Page 246 - Jewish Book Annual Volume 43

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scientist, who is a PLO target. His task proves increasingly difficult,
and the Mossad’s integrity is brought into question.
K a s h n e r , R i t a .
To the ten th genera tion .
New York, Putnam, 1984. 378 p.
The lives o f two Israeli women intersect — one a kibbutznik, the
o ther whose mother is a concen tra tion camp survivor; one
embittered, the other traumatized. The book is full o f rich events
and characters surrounding these two women and their friendship.
K r e i tm a n , E s t h e r S in g e r .
Trans, by Maurice Carr. New York,
1984 . 3 8 4 p.
The author, a sister o f I.B. and IJ . Singer, presents this fictional
account o f her family in pre-WWI Poland. It was first published in
Yiddish in 1936.
L ev i , P r im o .
I f not now, when?
Trans, by William Weaver. New York,
Summit, 1985. 349 p.
The Italian Jewish survivor o f Auschwitz has chosen to write
about Ashkenazim in this latest novel. He focuses upon the solidar­
ity o f a ragged band o f fugitives from Nazi roundups, resolved to
make their way west to Palestine. While never minimizing the hor­
rors o f European anti-Semitism, Levi dwells upon those acts o f sym­
pathy shown toward this group o f Jews.
L e v in s o n , D e i r d r e .
Modus vivendi.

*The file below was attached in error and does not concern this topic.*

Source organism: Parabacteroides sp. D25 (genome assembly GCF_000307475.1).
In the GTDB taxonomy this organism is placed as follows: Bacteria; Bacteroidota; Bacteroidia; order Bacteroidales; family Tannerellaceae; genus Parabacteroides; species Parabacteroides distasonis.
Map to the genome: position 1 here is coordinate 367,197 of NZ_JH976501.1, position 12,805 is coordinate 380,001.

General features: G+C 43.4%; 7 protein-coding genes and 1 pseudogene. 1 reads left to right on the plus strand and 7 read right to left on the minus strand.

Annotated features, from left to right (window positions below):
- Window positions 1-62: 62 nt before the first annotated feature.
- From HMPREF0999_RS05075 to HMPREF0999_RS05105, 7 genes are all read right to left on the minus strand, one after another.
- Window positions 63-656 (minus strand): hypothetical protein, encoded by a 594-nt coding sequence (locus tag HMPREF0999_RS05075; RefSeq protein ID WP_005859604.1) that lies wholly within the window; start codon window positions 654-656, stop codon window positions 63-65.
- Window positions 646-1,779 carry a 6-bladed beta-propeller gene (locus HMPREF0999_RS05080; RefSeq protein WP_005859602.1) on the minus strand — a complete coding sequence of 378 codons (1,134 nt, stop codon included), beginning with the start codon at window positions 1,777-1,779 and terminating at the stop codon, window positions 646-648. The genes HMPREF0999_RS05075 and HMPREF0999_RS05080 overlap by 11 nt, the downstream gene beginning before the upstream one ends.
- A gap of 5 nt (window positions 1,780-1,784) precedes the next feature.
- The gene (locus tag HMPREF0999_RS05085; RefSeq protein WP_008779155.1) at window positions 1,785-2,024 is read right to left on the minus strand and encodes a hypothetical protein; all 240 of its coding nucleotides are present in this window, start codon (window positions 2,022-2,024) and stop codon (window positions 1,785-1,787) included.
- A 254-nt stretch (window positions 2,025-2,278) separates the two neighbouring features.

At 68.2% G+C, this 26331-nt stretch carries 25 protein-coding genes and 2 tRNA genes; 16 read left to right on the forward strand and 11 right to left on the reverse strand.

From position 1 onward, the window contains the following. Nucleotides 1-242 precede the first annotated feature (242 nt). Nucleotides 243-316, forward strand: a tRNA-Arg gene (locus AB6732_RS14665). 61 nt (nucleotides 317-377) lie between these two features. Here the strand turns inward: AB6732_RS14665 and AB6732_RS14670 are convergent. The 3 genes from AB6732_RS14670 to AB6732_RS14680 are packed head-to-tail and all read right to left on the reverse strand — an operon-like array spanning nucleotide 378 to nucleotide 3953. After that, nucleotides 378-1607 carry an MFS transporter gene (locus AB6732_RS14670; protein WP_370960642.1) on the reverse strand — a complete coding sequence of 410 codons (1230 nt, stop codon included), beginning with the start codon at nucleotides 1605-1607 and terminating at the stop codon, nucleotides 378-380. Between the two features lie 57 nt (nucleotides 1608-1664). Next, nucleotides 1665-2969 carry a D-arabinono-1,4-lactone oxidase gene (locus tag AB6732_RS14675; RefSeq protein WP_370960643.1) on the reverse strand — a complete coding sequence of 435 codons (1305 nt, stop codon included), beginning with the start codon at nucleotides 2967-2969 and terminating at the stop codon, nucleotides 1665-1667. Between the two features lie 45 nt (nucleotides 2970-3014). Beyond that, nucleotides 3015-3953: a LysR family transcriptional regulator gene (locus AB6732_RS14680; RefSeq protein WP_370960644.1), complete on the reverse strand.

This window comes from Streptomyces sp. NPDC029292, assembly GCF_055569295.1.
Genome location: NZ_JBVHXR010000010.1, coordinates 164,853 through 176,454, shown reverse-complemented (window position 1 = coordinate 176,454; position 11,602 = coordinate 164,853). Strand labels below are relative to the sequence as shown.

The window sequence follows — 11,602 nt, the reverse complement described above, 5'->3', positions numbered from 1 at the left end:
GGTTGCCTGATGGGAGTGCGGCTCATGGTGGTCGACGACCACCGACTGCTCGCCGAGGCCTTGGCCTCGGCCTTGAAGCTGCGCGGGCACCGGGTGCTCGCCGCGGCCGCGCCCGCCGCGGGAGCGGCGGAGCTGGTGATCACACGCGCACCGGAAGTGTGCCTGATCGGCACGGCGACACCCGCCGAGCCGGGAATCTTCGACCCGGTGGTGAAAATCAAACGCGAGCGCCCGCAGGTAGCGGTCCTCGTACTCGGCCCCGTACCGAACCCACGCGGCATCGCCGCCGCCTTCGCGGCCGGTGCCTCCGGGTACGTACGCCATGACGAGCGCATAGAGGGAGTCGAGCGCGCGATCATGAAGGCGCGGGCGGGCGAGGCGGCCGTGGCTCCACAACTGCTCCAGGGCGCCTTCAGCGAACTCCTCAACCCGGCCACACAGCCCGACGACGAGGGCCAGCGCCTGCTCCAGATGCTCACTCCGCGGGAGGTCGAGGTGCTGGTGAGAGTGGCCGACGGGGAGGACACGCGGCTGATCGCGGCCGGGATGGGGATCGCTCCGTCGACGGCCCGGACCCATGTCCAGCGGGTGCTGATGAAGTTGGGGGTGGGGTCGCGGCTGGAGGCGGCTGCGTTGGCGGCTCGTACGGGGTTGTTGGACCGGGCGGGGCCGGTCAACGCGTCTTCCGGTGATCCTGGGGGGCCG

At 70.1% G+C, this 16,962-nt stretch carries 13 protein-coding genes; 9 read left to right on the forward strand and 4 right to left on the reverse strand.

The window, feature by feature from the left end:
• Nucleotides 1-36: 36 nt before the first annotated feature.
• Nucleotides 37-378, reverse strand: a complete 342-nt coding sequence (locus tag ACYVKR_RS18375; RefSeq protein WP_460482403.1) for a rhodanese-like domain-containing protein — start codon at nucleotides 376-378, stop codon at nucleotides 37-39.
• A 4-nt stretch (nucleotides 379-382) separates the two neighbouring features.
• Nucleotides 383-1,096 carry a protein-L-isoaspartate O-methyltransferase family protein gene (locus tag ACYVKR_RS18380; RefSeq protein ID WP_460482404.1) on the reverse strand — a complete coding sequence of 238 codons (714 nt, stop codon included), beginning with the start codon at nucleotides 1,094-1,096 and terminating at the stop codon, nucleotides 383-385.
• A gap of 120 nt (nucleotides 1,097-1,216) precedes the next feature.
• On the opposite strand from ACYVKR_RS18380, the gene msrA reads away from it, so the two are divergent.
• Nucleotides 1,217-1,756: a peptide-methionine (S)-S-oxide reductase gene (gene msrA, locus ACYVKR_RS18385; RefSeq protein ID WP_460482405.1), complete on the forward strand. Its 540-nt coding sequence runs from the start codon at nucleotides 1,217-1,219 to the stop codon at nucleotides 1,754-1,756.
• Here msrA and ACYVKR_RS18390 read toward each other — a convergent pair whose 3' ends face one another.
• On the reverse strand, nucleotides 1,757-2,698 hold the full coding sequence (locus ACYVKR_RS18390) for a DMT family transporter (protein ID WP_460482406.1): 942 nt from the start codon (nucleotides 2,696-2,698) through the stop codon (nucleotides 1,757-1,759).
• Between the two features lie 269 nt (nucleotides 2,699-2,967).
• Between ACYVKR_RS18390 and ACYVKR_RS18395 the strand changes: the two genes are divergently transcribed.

New York, Viking, 1984. 106 p.
A woman who grew up as part o f a tiny Jewish minority in a Welsh
village is haunted by her son’s death and blames her drug-addicted
M o r t o n , F r e d e r i c k .
Theforever street.
New York, Doubleday, 1984. 447
Morton has written about three generations o f an unusual Jewish
family that lives and prospers in Vienna from 1873 until 1939. Ac­
tual family members served as the models and inspirations for the
book’s characters.
P a r e n t , G a i l .
A little bit married.
New York, Putnam, 1984. 240
A rapidly moving, comic novel, focused upon the three members
o f the Weissman family. The predictable urban and Jewish angst is
found here.
P l a i n , B e l v a .
Crescent City.
New York, Delacorte, 1984. 429
A predictable romance centering upon a Southern Jewess, her
wise slave, unpleasant family members, unhappy marriage, and
various romances. The backdrop is the Abolitionist movement, the
Civil War, and the life o f Southern Jewry.
P o t o k , C ha im .
Dav ita ’s harp.
New York, Knopf, 1985. 371 p.
Set in New York during the 1930s, this novel portrays the lives o f
Communist Party members and religious Jews, against the back­
drop o f the horrors o f the twentieth century. Davita is the daughter
o f a Gentile left-wing journalist and a Jewish Marxist intellectual